It was our last day there and I was by myself in the river when I noticed about a hundred yards upstream some commotion in the water. I knew it was some kind of wildlife, but it was too far away to identify exactly what I was seeing. I continued wading upstream and  eventually recognized a family of otters playing in the river; I counted five of them. As I watched the otters and thought about our lack of success catching trout, it suddenly dawned on me and I put two and two together. This was their fishing hole and the trout in the stream belonged to them! At first I was disappointed, but as I gazed up the river, watching the otters diving and surfacing, a smile formed on my face. It was actually quite funny. All the fancy equipment, flies placed so delicately on the water, trying to entice the wily trout to take the bait, we were serious fishermen; meanwhile under the water a family of otters were doing a little fishing of their own. The joke was on the three of us.

When Tim finally joined me at our favorite spot, I shouted across the river to him, “Hey, Tim! Be careful, the rocks are really slick!” He was on one side of a deep, swift section of water and I was concerned for his safety. I suppose I will always be the big brother, even though we both are long past our childhood days. In an effort to get to the best fishing spot I continued to wade into deeper, swifter currents and it was only a few minutes after I had warned Tim to be careful that my feet slipped on the rocks underneath me and I fell face down into the water. My feet reacted as if I was on an ice-covered road, trying desperately to regain my footing and maintain my balance;  almost running in place. At the same time, I reached my left hand down into the water to catch myself; the end result being water down the front of my layered tops, pouring down inside the waders, my sleeve dripping wet, my fly rod submerged, and my face full of water. Tim couldn’t help himself and fought back a laugh as I looked up, hoping he hadn’t seen me fall. I was wet and cold, my body shivering uncontrollably;  but I was determined to catch one last fish before packing it up to go home.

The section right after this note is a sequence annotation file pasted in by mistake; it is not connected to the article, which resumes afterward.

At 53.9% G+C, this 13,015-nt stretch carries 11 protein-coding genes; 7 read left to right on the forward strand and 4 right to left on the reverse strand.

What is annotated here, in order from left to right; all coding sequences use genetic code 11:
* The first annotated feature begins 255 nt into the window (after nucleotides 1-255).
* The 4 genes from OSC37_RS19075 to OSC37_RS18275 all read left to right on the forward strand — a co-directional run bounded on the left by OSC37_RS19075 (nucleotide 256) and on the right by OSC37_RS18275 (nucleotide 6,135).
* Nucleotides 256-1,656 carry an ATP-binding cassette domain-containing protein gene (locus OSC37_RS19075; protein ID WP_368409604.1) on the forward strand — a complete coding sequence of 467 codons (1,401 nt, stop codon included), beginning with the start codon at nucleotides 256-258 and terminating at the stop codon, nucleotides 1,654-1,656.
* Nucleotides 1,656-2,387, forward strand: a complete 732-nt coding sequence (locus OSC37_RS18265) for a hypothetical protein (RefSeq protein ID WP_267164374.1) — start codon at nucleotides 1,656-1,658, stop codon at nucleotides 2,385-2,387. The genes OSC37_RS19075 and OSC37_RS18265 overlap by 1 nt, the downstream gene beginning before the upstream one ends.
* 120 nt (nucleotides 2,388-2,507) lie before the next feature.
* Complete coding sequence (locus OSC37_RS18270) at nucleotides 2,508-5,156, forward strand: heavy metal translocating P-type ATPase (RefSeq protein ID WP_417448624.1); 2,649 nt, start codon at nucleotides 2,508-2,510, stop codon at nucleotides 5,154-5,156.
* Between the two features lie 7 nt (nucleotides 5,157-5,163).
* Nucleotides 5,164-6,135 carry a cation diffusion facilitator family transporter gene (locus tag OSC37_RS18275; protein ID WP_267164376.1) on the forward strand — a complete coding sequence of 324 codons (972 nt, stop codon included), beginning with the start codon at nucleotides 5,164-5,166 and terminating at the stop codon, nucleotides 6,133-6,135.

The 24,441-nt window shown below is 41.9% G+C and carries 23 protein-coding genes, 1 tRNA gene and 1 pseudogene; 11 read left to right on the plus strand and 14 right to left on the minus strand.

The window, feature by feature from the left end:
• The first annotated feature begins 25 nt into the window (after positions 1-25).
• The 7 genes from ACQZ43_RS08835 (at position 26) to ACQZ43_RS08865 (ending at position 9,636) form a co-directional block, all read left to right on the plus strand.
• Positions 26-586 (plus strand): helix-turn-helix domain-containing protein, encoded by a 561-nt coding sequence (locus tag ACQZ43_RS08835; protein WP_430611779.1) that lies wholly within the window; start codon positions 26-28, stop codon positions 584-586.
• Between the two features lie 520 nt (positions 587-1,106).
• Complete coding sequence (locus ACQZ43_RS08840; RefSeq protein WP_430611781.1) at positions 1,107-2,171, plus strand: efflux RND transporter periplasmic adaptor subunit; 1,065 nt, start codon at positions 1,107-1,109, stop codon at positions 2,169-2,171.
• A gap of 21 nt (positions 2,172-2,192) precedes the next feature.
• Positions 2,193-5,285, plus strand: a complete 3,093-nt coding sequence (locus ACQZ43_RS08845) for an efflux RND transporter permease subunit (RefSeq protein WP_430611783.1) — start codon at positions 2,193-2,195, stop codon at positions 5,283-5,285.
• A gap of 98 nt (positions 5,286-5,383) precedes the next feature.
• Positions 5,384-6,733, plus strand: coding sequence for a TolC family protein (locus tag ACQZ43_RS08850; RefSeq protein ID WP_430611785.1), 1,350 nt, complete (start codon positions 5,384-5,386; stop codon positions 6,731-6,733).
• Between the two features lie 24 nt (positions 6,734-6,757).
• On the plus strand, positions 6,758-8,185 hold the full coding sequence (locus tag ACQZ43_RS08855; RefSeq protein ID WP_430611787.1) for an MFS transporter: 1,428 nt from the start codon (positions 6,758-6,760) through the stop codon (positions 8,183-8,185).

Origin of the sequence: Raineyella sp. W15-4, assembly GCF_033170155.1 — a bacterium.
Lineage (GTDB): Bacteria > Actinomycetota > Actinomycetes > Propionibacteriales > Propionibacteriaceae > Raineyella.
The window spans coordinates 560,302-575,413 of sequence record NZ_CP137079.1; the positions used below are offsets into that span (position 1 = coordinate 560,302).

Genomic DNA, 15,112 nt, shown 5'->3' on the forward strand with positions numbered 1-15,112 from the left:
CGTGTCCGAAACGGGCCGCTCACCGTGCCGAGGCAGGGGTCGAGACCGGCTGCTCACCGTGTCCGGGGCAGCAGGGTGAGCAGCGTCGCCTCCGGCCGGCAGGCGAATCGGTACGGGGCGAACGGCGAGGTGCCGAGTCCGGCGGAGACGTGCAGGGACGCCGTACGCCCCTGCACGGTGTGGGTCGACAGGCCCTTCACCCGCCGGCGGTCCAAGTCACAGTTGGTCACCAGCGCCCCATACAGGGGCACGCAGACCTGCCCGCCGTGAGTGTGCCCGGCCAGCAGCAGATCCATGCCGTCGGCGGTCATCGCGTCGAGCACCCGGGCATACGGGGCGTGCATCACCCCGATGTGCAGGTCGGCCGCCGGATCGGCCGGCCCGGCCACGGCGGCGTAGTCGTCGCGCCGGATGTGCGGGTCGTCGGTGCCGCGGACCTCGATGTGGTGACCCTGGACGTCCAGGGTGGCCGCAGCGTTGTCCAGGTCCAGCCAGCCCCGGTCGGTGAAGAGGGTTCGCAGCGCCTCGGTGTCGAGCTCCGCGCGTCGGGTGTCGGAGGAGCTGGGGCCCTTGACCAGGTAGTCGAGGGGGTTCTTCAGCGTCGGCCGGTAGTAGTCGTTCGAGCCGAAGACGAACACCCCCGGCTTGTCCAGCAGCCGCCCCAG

We weren’t catching anything where we were and decided to go downstream in the hope that we would have better luck. As I waded downstream, not drying off in the cold air, I got ahead of my line and just let it float behind me. Finally I began to retrieve the line and realized that I had a fish on! I was taken by surprise, but played it for all it was worth. I was wet and cold, but I had a fish on my line. Tim looked envious as he glanced my way. It was the biggest fish landed over the three days. Caught by accident!

By the time we had gone down the river about a half mile, we were both worn out and decided to take a seat on a gravel bar. With aching backs and tired legs we both lay there on the gravel, staring up at the mountainside, the fall colors vibrant against the bright blue sky. We talked sparingly. An eagle circled overhead. I had fished with my brother a thousand times over the years and would do so again. I can hardly wait until next week when Tim, Mark and I are sitting around a campfire, smoking fine cigars, and talking about nothing and everything.